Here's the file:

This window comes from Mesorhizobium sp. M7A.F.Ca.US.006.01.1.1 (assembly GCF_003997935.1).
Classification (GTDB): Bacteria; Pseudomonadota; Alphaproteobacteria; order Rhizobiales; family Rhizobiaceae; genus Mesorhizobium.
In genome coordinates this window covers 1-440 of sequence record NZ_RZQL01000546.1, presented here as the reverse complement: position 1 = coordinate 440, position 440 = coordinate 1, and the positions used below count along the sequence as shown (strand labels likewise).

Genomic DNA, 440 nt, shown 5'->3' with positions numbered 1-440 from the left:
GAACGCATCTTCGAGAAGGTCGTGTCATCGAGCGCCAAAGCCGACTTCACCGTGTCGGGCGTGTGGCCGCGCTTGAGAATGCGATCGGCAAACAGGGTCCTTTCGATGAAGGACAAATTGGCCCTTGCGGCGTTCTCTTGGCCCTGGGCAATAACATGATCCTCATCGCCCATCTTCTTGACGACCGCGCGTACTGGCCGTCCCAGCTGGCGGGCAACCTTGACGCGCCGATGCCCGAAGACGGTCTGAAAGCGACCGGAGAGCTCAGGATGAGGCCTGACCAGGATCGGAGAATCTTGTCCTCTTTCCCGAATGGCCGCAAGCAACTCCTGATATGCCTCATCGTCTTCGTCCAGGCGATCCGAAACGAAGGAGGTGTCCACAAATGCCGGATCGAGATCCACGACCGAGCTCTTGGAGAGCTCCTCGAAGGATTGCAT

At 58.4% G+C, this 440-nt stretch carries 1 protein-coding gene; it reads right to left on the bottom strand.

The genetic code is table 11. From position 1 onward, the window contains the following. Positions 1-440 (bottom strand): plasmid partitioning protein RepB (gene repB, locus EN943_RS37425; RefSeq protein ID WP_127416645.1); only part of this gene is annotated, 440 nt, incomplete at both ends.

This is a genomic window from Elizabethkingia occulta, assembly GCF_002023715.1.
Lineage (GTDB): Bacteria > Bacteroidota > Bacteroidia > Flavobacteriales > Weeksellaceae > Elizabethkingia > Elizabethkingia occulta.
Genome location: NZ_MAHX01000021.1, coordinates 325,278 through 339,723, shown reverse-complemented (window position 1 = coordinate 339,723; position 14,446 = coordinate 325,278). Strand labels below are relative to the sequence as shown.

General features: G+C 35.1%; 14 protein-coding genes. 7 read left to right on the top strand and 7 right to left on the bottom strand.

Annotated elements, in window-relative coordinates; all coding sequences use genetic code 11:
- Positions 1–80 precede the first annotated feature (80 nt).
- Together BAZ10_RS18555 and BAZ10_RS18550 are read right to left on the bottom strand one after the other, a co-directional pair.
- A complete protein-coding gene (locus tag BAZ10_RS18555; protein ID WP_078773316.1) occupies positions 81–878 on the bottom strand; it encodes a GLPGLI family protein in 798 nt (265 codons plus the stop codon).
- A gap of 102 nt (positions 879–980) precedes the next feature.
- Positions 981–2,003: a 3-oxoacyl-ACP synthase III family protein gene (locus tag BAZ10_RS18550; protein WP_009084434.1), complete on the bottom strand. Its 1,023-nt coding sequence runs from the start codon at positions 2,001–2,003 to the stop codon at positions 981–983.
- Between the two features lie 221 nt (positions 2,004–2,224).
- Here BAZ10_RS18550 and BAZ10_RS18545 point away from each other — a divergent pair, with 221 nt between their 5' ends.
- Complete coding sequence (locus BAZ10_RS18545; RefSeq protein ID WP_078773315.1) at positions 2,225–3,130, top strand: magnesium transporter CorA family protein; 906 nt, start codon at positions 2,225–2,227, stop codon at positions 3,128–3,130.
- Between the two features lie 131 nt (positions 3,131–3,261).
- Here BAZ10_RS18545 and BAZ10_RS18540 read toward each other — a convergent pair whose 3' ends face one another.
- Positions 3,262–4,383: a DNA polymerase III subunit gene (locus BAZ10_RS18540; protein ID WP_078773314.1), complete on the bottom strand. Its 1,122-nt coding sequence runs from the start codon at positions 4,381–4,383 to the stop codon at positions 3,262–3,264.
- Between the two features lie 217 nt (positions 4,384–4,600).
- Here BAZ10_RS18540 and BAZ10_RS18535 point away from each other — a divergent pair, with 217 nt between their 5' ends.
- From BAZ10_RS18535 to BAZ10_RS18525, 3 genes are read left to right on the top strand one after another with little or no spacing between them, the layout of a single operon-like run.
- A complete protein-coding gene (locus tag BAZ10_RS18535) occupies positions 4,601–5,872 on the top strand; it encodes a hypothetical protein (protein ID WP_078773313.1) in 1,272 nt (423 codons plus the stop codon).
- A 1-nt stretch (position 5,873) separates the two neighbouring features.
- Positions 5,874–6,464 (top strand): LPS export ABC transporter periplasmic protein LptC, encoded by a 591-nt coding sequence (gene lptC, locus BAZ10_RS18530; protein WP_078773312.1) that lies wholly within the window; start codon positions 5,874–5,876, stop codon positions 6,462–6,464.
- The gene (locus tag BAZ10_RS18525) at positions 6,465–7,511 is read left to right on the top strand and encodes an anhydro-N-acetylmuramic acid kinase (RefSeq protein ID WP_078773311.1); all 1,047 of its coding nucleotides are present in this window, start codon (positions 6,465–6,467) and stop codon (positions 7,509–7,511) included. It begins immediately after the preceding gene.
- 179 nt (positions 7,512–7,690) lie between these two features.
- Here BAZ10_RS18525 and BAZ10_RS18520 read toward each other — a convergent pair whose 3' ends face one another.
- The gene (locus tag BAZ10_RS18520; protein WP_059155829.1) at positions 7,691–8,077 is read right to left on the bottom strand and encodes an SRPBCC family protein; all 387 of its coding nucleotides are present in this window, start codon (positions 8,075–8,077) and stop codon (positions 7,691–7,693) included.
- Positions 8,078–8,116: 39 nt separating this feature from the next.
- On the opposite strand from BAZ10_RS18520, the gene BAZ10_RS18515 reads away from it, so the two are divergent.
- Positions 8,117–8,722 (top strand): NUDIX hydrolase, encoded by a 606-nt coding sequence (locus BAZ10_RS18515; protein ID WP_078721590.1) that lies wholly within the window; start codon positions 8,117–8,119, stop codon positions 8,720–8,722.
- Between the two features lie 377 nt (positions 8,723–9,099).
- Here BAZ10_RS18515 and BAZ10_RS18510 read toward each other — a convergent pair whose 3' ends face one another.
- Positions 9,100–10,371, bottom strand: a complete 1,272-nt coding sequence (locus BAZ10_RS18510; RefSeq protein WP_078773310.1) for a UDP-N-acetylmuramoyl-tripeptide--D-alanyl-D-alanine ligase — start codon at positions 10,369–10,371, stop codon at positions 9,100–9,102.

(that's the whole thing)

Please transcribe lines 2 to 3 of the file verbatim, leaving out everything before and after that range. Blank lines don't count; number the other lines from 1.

Classification (GTDB): Bacteria; Pseudomonadota; Alphaproteobacteria; order Rhizobiales; family Rhizobiaceae; genus Mesorhizobium.
In genome coordinates this window covers 1-440 of sequence record NZ_RZQL01000546.1, presented here as the reverse complement: position 1 = coordinate 440, position 440 = coordinate 1, and the positions used below count along the sequence as shown (strand labels likewise).